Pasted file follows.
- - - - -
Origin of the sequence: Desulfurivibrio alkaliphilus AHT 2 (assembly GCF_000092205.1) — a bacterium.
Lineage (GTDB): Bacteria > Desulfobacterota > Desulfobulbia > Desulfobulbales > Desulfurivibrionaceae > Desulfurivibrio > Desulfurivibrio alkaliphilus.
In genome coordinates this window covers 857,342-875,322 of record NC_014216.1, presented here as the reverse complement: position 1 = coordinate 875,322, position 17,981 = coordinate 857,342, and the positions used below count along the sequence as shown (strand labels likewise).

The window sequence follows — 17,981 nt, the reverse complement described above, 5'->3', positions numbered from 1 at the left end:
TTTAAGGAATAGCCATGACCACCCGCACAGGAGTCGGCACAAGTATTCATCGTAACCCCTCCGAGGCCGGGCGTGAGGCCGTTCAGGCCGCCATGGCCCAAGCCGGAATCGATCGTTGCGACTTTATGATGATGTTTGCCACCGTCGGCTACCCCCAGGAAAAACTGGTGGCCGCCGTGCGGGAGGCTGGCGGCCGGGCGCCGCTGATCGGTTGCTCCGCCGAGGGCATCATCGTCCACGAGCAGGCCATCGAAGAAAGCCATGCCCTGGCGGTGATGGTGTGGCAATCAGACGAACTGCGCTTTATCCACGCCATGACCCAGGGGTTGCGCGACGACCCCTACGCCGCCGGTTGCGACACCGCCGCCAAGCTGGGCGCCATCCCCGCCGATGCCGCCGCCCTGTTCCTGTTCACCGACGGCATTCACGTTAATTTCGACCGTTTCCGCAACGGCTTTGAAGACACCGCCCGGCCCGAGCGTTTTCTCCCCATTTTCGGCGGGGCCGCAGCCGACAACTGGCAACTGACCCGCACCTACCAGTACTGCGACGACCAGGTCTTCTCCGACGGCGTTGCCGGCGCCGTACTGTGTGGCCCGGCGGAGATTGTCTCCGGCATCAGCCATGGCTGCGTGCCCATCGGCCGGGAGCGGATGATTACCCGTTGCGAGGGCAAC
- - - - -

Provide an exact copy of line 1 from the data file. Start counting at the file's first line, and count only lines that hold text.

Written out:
Origin of the sequence: Desulfurivibrio alkaliphilus AHT 2 (assembly GCF_000092205.1) — a bacterium.